As part of a recent series of embroideries, artist James Merry softened the bold logos of sportswear companies by adding stitched flora to vintage clothing. For instance a glacier flower and moss grow from an old Nike sweatshirt, and a FILA logo is topped by a mushroom cap. Merry is a longtime collaborator with Björk and creates many of her extravagant costumes for stage and music videos, and you can read a recent interview with him over on i-D. (via Quipsologies, Booooooom)
Digging through electronic refuse and found metal in Kenya’s capital of Nairobi, Cyrus Kabiru refashions found materials into different wearable forms. Often these take the form of flamboyantly composed glasses, large eyewear that can often mask the entire face.
Kabiru explains that his glasses obsession started at a young age, and blossomed as his father crushed his dreams of owning his own pair. “When I was young, I used to admire real glasses but my dad was a bit harsh and he never wanted me to have real glasses. That’s the reason I started making the glasses.”
His creations situate themselves in several different areas of art, shuffling between performance, sculpture, and fashion—embodying the playfulness of the youth generation in Nairobi. “When you walk in town and you see someone with my glasses, the glasses will [get] all your attention,” said Kabiru. “If you have any stress it is like a therapy.”
In addition to his found object sculptures and glasses, Kabiru is a self-taught painter, his subject matter being humorous portrayal of contemporary Kenyan life. His most recent series uses thousands of bottle caps sewn together to depict African nature. “I really love trash. I try to give trash a second chance. I change it to be something else, which is like it will stay for more than 100 years now.” (via prosthetic knowledge)
Working with liquid synthetic resin and wire, Japanese artist Sakae (previously) crafts these ornate bunches of translucent flowers worn as hair sculptural hair ornaments called kanzashi. Kanzashi were traditionally made from small pieces of folded cloth, but have since evolved into a number of different mediums. Each of Sakae’s pins are one-of-kind, requiring anywhere from a few days to a month to fabricate, and due to extraordinarily high demand she chooses to put each piece up for auction through an announcement on her website and Facebook page (usually selling for several thousand dollars). You can see her most recent pieces on Pinterest.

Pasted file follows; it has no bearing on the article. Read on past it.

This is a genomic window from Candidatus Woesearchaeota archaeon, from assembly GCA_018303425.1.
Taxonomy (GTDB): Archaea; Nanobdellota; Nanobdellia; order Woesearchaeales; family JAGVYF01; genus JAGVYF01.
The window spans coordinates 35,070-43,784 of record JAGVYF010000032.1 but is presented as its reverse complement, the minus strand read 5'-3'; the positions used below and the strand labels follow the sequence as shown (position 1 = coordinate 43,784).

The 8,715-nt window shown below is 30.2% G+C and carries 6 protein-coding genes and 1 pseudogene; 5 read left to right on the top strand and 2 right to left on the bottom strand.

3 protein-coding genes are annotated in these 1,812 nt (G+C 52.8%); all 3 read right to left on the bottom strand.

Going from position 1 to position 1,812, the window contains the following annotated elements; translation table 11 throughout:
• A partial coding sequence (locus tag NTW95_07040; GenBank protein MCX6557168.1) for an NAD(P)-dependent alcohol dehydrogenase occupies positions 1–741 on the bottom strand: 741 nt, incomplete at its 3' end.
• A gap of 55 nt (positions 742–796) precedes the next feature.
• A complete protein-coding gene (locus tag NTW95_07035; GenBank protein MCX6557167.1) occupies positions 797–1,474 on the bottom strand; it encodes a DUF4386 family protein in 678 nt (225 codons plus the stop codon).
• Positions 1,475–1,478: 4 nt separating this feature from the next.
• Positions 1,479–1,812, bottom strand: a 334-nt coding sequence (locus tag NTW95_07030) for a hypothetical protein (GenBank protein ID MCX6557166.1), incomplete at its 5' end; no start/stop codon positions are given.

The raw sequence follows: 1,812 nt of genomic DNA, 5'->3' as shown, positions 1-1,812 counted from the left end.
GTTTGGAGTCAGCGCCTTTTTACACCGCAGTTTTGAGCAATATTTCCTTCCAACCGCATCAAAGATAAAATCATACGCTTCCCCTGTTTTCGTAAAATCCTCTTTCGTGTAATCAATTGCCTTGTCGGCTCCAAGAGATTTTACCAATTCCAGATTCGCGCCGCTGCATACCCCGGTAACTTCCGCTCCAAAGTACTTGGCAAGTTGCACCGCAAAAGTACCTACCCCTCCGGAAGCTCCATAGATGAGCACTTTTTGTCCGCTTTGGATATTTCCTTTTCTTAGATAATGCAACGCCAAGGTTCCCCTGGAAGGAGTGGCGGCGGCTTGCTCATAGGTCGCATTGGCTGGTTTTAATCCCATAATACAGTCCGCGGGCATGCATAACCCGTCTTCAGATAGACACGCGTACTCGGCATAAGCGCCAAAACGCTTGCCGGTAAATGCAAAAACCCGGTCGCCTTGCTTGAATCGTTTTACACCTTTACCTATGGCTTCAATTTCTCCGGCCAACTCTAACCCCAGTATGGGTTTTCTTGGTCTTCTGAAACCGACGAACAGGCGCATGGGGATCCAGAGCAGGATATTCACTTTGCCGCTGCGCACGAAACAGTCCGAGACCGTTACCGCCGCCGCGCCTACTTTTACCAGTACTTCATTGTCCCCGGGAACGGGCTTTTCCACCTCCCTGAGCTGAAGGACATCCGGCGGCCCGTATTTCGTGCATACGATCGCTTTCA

While we’ve seen everyone’s favorite plastic building brick turned into chocolate, retro toy sculptures and street art, we haven’t seen too many fashion accessories. Poland-based Agabag have set about to change that with their huge array of handbags and jewelry encased in official LEGO bricks. They have shops both on their website as well as on Etsy. (via Design Milk)
For spring 2015, Bloomingdale’s reached out to several designers to create pieces that both matched and were constructed by iconic Crayola colors. The pieces are designed with playful colors, yet have a sharp edge, the points of the crayons adding 3D elements to many of the elaborate pieces. The most dynamic, a bright yellow dress designed by Nanette Lepore, showcases a bustier of organized pinwheel crayon segments extending from the ornate neckline.
Other designers chosen were Rebecca Taylor, Clover Canyon, Rebecca Minkoff, Torn by Ronny Kobo, and Parker. Parker added a creative spin to the project, incorporating the Jungle Green crayon wrappers as faux-fabric within their designed romper. Designers Derek Farrar and Laurieanne Gilner explained that not only was the piece environmentally sound, but also gave them a serious case of spring fever.
The pieces, photographed by Matthew Carasella, are currently on display at the 59th Street Bloomingdale’s location in New York City, and more detailed shots can be found on Carasella’s portfolio site here. (via Laughing Squid)
For the last 20 years, unassuming Dutch photographer Hans Eijkelboom has traversed the world, picking a spot, be it in Shanghai, New York, or Paris, and meticulously photographed what he saw. “I take between 1 and 80 photographs a day, almost every day, 12 months a year,” he says, referring to his “Photo Notes” project, which has now been turned into a book titled People of the Twenty-First Century. The “Photographic Journal,” published by PHAIDON, is the largest, most comprehensive work of his to date, and includes thousands of photos that, together, create a fascinating picture of mankind.
The “anti-sartorial” photographs of everyday people capture specific visual themes – people in red jackets, men with bare chests on roller blades – that are grouped together with the date, city and time range they were taken. And this combination and repetition is what makes the photographs so powerful. Viewed separately, they would hardly even catch our eye.
“I don’t use this diary to show what happens in my life but as a method of visualizing the development of my world view,” writes the artist. Much like the way stalagmites form in caves over hundreds of years, Eijkelboom’s landscape is the result of a methodical fixation to the banality of everyday life. Hans Eijkelboom’s “People of the Twenty-First Century” is available for around $26 (Via Citylab)